Florida Senate Passes Bill To Strip Disney Of Special District After Company’s Opposition To ‘Don’t Say Gay’ Law

Apr 21, 22
Florida Senate Passes Bill To Strip Disney Of Special District After Company’s Opposition To ‘Don’t Say Gay’ Law

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(AP Photo/John Raoux, File)

Florida’s state senate voted to strip The Walt Disney Co. of a 55-year-old special district that has allowed Walt Disney World to largely self-govern its theme park property.

The state’s governor, Ron DeSantis, asked lawmakers to take the step after Disney announced its opposition to the state’s recently passed parental rights bill, which opponents have dubbed “don’t say gay.”

Republicans in the House also are expected to approve the move. It would take effect on June 1, 2023.

The company has not yet commented.

On Tuesday, DeSantis asked state lawmakers to consider a proposal that would repeal certain special districts put in place by the state before 1968. That would include the Reedy Creek Improvement District, established in 1967 to cover Walt Disney World. That status has given Disney self-governing authority over its sprawling property, including on issues like land use and infrastructure.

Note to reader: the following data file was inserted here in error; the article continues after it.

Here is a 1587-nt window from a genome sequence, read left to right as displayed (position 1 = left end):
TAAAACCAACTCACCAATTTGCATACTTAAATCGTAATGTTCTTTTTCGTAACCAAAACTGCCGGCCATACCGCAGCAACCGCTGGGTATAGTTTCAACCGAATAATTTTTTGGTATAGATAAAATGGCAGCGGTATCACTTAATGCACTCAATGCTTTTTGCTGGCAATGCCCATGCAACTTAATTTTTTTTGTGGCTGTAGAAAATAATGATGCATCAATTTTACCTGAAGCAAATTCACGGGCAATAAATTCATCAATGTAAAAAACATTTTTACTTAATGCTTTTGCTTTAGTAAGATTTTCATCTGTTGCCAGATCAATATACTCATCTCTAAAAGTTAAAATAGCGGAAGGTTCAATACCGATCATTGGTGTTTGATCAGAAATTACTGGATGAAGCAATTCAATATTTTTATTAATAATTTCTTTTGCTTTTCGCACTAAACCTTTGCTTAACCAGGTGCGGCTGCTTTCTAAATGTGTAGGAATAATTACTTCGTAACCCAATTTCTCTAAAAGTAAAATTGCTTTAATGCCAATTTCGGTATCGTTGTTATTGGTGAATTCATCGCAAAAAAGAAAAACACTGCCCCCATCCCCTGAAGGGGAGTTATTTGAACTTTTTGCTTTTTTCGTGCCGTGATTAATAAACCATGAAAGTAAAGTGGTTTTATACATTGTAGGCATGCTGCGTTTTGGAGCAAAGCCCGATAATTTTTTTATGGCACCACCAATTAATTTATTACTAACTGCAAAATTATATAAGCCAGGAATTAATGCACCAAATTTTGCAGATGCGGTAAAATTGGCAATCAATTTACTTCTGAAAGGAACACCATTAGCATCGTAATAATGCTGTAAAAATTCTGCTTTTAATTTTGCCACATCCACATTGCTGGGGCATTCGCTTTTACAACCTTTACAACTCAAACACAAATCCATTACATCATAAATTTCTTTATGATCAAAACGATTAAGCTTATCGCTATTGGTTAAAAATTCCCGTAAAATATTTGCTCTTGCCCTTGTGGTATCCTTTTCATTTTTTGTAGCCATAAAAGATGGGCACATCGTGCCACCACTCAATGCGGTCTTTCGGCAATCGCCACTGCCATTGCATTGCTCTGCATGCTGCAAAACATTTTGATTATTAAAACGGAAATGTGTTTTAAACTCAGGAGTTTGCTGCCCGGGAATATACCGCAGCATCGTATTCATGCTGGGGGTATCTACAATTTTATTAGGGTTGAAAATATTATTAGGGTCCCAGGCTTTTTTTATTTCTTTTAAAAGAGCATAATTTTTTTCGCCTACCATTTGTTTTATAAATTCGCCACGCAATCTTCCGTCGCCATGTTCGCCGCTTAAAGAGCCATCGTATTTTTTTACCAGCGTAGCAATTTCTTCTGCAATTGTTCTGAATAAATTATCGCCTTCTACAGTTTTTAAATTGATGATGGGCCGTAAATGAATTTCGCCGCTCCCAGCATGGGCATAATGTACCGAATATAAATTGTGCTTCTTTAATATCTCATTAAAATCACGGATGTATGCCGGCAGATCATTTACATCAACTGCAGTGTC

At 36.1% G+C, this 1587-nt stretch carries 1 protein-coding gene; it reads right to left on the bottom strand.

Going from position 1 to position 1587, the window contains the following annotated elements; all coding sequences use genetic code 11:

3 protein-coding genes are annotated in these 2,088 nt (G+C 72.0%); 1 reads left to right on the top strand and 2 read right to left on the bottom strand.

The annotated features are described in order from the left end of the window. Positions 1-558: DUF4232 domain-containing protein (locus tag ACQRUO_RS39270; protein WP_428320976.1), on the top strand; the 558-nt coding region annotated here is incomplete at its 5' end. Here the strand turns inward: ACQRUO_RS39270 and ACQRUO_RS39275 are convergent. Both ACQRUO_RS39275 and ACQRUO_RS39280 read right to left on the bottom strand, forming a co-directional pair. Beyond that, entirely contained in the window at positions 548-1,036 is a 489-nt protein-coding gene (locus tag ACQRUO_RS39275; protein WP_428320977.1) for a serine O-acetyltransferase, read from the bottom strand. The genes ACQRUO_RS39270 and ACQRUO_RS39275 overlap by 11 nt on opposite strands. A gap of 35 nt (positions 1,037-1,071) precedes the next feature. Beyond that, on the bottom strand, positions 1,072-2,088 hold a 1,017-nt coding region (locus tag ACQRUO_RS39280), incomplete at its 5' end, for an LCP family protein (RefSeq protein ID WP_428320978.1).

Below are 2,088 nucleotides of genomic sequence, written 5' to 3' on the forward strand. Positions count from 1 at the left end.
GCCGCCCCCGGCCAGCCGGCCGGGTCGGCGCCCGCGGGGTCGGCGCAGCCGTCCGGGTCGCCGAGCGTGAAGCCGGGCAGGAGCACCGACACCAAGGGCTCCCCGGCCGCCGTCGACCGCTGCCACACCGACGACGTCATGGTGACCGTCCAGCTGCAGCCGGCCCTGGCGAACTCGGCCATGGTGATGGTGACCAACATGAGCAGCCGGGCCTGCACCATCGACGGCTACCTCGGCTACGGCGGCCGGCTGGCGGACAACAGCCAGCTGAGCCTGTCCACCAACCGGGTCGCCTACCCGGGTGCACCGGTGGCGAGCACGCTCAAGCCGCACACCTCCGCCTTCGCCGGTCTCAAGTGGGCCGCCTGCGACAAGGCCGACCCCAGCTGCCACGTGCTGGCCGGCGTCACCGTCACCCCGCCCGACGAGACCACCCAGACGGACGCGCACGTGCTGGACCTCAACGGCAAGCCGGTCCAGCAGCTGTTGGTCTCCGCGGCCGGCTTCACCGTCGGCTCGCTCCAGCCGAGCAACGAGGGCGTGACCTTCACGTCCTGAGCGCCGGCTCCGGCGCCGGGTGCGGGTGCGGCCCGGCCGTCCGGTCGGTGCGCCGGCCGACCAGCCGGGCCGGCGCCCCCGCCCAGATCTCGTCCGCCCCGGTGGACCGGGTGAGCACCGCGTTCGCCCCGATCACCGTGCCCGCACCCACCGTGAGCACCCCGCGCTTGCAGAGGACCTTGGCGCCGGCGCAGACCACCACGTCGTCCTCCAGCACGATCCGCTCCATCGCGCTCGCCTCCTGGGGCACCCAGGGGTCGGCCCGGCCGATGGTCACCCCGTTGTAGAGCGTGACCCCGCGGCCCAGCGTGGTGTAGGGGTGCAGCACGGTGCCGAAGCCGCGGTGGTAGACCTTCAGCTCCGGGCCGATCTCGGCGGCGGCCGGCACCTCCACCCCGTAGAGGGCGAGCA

The Senate’s vote was 23-16.

Meanwhile, California Governor Gavin Newsom weighed in on DeSantis’ attacks on the company, calling it “the move of an authoritarian regime.”

“THIS is what ‘business friendly’ means? We protect free speech in California. We help our businesses grow, thrive, and invent the future. Punishing businesses for speaking out against hatred is the move of an authoritarian regime.”

The parental rights law restricts K-3 teachers from discussing sexual orientation or gender identity with their students, and gives parents the right to sue. Opponents say that the law is too broadly written and is a politically motivated attack on the LGBTQ community.

It’s unclear just how the repeal of the district would impact Disney’s ability to finance and float bonds for different projects, as well as which county would have jurisdiction over the property and who would inherit debt obligations.

In the Senate debate over the repeal, one of its co-sponsors, Senator Jennifer Bradley, a Republican, said that the legislation gives lawmakers more say over what goes on in a geographic area. “The districts that are affected have not had any legislative oversight in 50 years,” she said. Five other special districts in the state would be affected, but Reedy Creek is the most prominent. The districts may seek to be reestablished after they are dissolved.

Senator Vic Torres, a Democrat, called the repeal a “knee jerk reaction and a political stunt” that has potential impact on jobs and tourism. He said that nearly $1 billion in the Reedy Creek’s bond debts would instead transfer to nearby Orange and Osceola counties.

“This is not about meaningful legislative review. This is punishment. This is political theater, and we are better than this,” said Senator Loranne Ausley, a Democrat.

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